Slashdot videos: Now with more Slashdot!
We've improved Slashdot's video section; now you can view our video interviews, product close-ups and site visits with all the usual Slashdot options to comment, share, etc. No more walled garden! It's a work in progress -- we hope you'll check it out (Learn more about the recent updates).
Is a bubble coming? Well, is a valuation something passably sophisticated -- or is it a version of "Facebook has 500 million users... how much is a user worth?...oh, say, 100 bucks... presto, $50 billion!"
Maybe Google's IPO idea of "e * appropriate power of 10" lends a false air of accuracy -- all those digits! Not pulled out of thin air either.
PS. Ads? What ads? Facebook has ads?!?
For decades, researchers have been searching for magnetic monopoles — isolated magnetic charges, which can move around freely in the same way as electrical charges. Magnetic poles normally only occur in pairs. Now a team of researchers at the Paul Scherrer Institute (PSI) in Switzerland and University College Dublin has managed to create monopoles in the form of quasiparticles in an assembly of nanoscale magnets and to observe how they move using a microscope at the Swiss Light Source (SLS) to make the magnetic structures visible.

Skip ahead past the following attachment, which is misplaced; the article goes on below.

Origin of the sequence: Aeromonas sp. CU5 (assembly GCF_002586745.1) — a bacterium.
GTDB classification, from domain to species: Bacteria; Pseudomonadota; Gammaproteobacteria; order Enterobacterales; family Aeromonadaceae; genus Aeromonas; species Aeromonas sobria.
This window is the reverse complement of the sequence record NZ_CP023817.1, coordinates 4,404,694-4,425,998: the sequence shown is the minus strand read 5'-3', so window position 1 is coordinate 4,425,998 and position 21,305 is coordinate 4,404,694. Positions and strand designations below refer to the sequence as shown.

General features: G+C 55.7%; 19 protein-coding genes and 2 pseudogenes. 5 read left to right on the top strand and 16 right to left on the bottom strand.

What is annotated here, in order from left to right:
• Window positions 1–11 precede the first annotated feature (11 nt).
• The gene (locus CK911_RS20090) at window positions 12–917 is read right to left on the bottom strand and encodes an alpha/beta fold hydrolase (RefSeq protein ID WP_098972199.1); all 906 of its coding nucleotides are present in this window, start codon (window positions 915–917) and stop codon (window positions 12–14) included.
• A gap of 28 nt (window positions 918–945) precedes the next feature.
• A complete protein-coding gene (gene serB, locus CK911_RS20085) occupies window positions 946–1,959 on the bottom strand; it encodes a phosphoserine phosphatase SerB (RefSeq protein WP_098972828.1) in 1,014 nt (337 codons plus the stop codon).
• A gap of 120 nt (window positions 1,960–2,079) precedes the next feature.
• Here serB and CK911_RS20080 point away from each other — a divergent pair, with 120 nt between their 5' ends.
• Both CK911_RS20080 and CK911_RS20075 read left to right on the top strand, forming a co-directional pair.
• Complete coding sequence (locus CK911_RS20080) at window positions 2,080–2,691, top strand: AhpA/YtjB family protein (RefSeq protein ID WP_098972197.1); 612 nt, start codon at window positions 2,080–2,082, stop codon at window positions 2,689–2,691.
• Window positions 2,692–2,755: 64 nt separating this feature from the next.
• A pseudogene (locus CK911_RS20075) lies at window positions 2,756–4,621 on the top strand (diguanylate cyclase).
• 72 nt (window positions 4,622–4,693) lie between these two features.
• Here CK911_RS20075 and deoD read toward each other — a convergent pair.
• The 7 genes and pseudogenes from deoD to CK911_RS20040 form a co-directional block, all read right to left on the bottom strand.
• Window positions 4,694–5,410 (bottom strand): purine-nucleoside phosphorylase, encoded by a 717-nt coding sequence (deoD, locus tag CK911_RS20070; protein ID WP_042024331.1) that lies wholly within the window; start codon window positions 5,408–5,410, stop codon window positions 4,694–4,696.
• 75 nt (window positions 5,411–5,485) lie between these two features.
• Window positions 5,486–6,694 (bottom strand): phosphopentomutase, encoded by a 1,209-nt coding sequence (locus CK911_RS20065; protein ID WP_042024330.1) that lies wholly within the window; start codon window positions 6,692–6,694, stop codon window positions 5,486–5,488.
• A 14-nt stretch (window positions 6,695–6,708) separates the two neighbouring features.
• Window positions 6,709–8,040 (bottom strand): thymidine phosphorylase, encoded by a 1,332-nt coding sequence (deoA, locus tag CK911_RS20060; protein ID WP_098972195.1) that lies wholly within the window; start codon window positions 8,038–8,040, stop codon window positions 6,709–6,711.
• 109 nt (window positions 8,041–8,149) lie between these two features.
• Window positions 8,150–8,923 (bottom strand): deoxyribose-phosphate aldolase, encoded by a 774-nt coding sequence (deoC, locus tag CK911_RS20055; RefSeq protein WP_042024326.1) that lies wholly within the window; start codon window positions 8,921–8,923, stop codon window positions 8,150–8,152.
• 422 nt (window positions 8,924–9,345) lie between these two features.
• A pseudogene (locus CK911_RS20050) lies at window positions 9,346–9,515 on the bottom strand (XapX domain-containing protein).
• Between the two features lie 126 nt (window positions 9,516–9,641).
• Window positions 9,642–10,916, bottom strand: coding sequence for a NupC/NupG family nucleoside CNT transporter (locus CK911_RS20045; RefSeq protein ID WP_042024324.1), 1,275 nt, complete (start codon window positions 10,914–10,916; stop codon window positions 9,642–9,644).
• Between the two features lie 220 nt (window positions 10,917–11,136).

As with the elementary monopoles, which were first predicted by the British physicist Paul Dirac in 1931, each monopole is connected by a "string" to a monopole of opposite charge. The two monopoles can nevertheless move independently of each other. These results are not only of scientific interest, but could also provide a basis for the development of future electronic devices. The results are published online in the journal Nature Physics (Oct. 17, 2010)."
Link to Original Source